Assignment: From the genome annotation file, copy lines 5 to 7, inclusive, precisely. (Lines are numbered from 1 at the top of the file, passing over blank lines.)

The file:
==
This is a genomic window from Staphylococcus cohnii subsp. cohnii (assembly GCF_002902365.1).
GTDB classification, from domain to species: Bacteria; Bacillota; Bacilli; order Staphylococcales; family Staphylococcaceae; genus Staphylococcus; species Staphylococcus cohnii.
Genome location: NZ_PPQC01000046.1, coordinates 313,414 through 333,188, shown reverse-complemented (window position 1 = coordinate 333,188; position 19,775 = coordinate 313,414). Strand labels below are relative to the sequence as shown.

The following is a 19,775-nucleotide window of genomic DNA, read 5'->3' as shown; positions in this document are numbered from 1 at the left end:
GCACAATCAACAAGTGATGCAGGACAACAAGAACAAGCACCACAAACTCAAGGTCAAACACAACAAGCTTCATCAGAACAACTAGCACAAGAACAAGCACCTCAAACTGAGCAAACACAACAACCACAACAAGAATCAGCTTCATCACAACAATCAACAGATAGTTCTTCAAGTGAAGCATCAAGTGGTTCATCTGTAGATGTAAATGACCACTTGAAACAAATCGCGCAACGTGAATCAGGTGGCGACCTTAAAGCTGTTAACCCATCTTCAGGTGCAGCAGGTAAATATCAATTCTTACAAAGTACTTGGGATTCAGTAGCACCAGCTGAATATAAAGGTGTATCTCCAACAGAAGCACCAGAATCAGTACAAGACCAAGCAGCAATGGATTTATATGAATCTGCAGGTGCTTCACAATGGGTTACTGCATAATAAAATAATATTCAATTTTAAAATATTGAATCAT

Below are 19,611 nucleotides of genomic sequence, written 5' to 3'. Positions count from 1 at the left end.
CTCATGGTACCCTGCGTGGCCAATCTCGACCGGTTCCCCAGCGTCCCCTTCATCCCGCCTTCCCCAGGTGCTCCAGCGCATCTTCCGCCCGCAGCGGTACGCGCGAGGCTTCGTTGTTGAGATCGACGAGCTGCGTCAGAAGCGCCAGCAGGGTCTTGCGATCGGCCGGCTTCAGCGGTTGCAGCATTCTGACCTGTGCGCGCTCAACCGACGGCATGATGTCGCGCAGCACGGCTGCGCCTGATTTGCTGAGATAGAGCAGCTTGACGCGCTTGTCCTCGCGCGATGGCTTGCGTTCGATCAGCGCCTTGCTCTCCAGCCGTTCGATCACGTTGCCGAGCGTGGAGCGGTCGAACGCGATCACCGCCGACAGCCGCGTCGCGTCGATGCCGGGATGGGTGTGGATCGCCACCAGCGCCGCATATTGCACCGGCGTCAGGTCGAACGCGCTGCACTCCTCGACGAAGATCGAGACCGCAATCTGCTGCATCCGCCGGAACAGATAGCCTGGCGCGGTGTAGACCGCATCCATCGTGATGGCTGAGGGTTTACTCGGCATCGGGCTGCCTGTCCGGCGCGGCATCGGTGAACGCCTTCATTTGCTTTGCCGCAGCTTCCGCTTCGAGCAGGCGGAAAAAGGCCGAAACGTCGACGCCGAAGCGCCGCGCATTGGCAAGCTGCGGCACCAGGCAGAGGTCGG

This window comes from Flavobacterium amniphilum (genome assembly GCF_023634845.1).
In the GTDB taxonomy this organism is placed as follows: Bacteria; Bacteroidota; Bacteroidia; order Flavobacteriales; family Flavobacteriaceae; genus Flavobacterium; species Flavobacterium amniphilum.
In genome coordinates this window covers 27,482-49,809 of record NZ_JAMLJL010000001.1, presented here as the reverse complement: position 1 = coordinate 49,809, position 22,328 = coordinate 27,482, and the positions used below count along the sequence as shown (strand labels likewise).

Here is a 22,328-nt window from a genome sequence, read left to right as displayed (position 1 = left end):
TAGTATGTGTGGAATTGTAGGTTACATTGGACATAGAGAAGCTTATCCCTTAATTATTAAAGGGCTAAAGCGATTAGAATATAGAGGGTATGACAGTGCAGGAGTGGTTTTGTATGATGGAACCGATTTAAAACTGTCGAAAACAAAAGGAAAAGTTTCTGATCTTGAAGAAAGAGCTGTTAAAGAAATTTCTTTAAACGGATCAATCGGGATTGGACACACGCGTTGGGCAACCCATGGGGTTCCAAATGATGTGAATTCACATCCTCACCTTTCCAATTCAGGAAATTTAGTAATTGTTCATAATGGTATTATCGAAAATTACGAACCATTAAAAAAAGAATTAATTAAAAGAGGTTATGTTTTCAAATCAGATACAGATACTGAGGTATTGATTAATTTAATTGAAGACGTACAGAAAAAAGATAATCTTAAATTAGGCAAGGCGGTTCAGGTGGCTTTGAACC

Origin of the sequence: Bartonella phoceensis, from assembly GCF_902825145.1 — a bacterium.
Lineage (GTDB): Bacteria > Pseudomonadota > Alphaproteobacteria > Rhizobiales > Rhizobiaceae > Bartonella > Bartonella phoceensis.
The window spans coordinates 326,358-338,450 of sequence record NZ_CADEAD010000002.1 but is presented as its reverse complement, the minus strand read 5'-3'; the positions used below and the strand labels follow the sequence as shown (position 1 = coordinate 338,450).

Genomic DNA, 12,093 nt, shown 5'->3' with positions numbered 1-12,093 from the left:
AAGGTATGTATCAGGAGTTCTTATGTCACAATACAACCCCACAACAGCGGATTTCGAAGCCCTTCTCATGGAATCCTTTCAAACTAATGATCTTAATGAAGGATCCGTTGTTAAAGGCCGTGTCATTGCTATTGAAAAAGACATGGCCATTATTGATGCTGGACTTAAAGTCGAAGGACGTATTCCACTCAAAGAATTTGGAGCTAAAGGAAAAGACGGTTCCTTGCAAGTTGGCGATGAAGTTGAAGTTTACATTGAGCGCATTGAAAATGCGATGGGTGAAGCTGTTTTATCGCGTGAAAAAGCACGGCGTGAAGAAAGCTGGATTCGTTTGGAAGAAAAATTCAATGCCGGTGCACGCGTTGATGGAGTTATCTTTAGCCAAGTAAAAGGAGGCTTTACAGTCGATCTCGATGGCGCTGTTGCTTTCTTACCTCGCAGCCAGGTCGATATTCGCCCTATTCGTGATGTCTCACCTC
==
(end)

GCACAATCAACAAGTGATGCAGGACAACAAGAACAAGCACCACAAACTCAAGGTCAAACACAACAAGCTTCATCAGAACAACTAGCACAAGAACAAGCACCTCAAACTGAGCAAACACAACAACCACAACAAGAATCAGCTTCATCACAACAATCAACAGATAGTTCTTCAAGTGAAGCATCAAGTGGTTCATCTGTAGATGTAAATGACCACTTGAAACAAATCGCGCAACGTGAATCAGGTGGCGACCTTAAAGCTGTTAACCCATCTTCAGGTGCAGCAGGTAAATATCAATTCTTACAAAGTACTTGGGATTCAGTAGCACCAGCTGAATATAAAGGTGTATCTCCAACAGAAGCACCAGAATCAGTACAAGACCAAGCAGCAATGGATTTATATGAATCTGCAGGTGCTTCACAATGGGTTACTGCATAATAAAATAATATTCAATTTTAAAATATTGAATCAT

Below are 19,611 nucleotides of genomic sequence, written 5' to 3'. Positions count from 1 at the left end.
CTCATGGTACCCTGCGTGGCCAATCTCGACCGGTTCCCCAGCGTCCCCTTCATCCCGCCTTCCCCAGGTGCTCCAGCGCATCTTCCGCCCGCAGCGGTACGCGCGAGGCTTCGTTGTTGAGATCGACGAGCTGCGTCAGAAGCGCCAGCAGGGTCTTGCGATCGGCCGGCTTCAGCGGTTGCAGCATTCTGACCTGTGCGCGCTCAACCGACGGCATGATGTCGCGCAGCACGGCTGCGCCTGATTTGCTGAGATAGAGCAGCTTGACGCGCTTGTCCTCGCGCGATGGCTTGCGTTCGATCAGCGCCTTGCTCTCCAGCCGTTCGATCACGTTGCCGAGCGTGGAGCGGTCGAACGCGATCACCGCCGACAGCCGCGTCGCGTCGATGCCGGGATGGGTGTGGATCGCCACCAGCGCCGCATATTGCACCGGCGTCAGGTCGAACGCGCTGCACTCCTCGACGAAGATCGAGACCGCAATCTGCTGCATCCGCCGGAACAGATAGCCTGGCGCGGTGTAGACCGCATCCATCGTGATGGCTGAGGGTTTACTCGGCATCGGGCTGCCTGTCCGGCGCGGCATCGGTGAACGCCTTCATTTGCTTTGCCGCAGCTTCCGCTTCGAGCAGGCGGAAAAAGGCCGAAACGTCGACGCCGAAGCGCCGCGCATTGGCAAGCTGCGGCACCAGGCAGAGGTCGG